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In the News
Fish Talk in the News – Friday, June 21
Fishing vessels in Port Judith, RI. Image via GARFO.
- Whole Foods Market announced that it will be closing its Pigeon Cove Seafood Facility in Gloucester, MA this summer. Whole Foods told SeafoodSource that “evolving how we supply our North Atlantic and Northeast stores with fresh seafood will allow us to meet increasing demand without compromising our selection and quality standards.” Gloucester Mayor Romeo Theken is concerned about the closure’s impact on the local community – 60 full-time positions will be eliminated – and will discuss the closure with Whole Foods next week. Whole Foods’ lease for the facility runs until November 2020.
- NOAA Fisheries is debuting its new fishery stock assessment process in New England and the Mid-Atlantic. According to an agency press release, “The new process puts stock assessments on a regular schedule…makes assessment more flexible, with more opportunities for research.” There are two assessment types in the new process: management and research. Management assessments will “provide routine, scheduled, updated advice directly to inform management actions.” Research assessments “are complex scientific efforts focused on research topics or individual stocks.” Learn more here.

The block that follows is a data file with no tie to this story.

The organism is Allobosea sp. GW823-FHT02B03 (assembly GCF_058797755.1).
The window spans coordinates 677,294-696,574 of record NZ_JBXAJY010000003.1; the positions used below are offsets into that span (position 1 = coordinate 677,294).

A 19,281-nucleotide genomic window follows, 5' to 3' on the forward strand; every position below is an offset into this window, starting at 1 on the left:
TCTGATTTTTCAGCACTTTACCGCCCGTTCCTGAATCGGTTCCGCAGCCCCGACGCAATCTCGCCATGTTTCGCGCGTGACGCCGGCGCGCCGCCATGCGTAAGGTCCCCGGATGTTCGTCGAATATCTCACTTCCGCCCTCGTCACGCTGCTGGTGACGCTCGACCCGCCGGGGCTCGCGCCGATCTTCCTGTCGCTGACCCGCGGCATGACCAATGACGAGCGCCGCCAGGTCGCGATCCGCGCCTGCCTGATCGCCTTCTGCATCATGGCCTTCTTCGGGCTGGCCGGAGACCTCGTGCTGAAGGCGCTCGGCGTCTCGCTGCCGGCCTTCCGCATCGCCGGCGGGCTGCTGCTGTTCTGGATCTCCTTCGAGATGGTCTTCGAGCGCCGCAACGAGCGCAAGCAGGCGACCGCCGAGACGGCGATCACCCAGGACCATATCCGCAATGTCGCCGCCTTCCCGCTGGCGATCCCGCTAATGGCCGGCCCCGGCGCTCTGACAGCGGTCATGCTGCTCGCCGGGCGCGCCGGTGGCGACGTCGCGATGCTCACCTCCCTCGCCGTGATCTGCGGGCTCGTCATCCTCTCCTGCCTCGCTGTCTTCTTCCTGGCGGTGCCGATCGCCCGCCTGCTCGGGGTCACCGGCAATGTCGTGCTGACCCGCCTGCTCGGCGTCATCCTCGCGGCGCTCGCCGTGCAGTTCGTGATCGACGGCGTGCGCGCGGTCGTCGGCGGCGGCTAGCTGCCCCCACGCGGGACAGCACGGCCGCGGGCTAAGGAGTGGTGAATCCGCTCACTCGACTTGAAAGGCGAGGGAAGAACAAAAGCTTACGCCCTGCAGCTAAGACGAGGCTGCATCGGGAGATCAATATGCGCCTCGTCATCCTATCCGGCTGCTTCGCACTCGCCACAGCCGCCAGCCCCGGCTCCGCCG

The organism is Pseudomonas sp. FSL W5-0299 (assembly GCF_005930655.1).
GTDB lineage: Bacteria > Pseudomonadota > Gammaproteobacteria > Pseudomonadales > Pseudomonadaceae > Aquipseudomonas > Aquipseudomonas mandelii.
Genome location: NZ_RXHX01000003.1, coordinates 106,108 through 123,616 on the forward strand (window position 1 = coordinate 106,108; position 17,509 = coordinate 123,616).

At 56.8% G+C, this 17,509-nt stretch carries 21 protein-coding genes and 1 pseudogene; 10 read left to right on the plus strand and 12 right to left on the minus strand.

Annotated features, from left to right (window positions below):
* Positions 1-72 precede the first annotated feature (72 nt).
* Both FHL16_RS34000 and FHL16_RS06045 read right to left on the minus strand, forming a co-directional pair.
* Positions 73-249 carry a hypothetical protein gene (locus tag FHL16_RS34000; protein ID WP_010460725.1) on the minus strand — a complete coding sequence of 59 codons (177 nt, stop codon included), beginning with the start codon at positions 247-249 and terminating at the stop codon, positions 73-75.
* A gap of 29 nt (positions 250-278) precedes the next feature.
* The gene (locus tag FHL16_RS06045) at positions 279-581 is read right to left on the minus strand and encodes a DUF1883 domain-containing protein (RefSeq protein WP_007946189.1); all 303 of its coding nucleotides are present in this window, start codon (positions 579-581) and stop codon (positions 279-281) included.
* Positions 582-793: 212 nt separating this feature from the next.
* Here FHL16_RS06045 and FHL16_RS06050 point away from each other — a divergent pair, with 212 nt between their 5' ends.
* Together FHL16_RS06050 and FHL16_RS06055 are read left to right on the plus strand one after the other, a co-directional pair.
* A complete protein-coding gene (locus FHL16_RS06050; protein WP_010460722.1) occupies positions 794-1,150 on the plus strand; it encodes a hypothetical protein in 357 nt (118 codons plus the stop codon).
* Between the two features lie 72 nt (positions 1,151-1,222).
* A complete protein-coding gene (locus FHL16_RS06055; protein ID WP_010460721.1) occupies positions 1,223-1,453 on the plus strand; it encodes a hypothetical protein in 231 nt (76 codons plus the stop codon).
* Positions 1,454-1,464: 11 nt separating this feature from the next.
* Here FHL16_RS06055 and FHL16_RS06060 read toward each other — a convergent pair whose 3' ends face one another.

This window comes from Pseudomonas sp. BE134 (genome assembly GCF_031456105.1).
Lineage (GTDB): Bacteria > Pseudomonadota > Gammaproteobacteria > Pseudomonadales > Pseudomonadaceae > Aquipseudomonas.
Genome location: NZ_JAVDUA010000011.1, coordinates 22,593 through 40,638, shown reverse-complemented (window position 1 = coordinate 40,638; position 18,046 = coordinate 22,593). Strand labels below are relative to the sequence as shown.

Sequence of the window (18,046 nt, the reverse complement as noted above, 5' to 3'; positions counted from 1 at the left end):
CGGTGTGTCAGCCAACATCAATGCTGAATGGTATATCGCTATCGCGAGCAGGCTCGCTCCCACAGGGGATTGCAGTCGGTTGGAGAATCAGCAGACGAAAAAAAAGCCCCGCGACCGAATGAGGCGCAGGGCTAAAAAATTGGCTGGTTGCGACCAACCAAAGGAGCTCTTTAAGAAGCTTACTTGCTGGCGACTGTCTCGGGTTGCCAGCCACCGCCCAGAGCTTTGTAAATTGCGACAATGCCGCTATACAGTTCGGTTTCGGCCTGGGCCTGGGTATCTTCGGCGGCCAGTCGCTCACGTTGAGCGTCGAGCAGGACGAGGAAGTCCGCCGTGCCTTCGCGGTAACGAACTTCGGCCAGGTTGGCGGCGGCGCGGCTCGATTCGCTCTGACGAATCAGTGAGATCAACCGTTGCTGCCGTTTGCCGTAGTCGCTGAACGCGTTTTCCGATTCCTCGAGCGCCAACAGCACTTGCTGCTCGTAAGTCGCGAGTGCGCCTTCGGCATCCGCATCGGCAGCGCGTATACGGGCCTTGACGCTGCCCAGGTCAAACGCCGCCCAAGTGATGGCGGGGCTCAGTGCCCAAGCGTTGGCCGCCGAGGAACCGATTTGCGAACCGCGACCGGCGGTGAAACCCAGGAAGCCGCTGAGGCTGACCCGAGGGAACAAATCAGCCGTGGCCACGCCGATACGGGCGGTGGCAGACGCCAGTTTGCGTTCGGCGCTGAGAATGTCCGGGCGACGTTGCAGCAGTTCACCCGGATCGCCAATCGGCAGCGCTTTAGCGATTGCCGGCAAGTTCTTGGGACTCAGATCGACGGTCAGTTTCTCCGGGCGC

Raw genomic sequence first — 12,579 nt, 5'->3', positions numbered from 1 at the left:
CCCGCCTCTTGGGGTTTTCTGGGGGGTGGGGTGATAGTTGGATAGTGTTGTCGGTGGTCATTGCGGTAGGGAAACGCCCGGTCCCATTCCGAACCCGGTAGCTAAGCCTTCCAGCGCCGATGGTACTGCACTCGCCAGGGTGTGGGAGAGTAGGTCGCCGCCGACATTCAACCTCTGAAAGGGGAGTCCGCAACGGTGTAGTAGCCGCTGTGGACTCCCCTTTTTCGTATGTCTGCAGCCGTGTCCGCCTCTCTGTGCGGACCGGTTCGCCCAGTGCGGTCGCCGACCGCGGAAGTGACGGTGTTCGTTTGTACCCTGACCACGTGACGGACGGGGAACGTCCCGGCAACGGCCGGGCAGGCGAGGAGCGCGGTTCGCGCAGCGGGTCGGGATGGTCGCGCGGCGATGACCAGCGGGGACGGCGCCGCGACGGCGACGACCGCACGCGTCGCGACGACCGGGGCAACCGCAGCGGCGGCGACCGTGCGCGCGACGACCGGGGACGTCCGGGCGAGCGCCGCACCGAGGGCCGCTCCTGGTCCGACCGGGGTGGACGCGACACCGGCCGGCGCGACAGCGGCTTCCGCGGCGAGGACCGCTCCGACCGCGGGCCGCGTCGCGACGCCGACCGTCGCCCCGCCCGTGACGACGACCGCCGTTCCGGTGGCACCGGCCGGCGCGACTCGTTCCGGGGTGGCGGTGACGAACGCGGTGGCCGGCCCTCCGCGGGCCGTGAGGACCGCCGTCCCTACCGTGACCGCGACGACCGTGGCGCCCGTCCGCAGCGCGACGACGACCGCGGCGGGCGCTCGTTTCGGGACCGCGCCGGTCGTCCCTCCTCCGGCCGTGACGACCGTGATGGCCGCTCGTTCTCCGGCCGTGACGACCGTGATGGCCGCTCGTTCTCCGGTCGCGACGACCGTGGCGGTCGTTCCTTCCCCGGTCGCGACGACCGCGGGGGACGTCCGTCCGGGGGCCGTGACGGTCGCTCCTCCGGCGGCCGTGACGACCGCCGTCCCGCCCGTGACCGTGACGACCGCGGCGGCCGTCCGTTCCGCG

- A new study published in the journal Nature Climate Change explores the impacts of climate change on fishermen along the East Coast as abundance, distribution, and diversity of fish species shifts. Science Daily reports, “Sixty-four of the 85 communities [studied] are projected to face increased risk (fewer fish resources due to changes in habitat) by 2050, suggesting declines in fishing options if current practices continue.” Small trawlers in Maine are expected to face the most risk as species like Atlantic cod and witch flounder lose habitat.
- NOAA Fisheries announced its determination to not list alewives and blueback herring – two species of river herring – under the Endangered Species Act. The agency states, “While river herring have declined from historical numbers, recent fisheries management efforts in place at the federal and state levels help to reduce the risks from fishing mortality for those species.”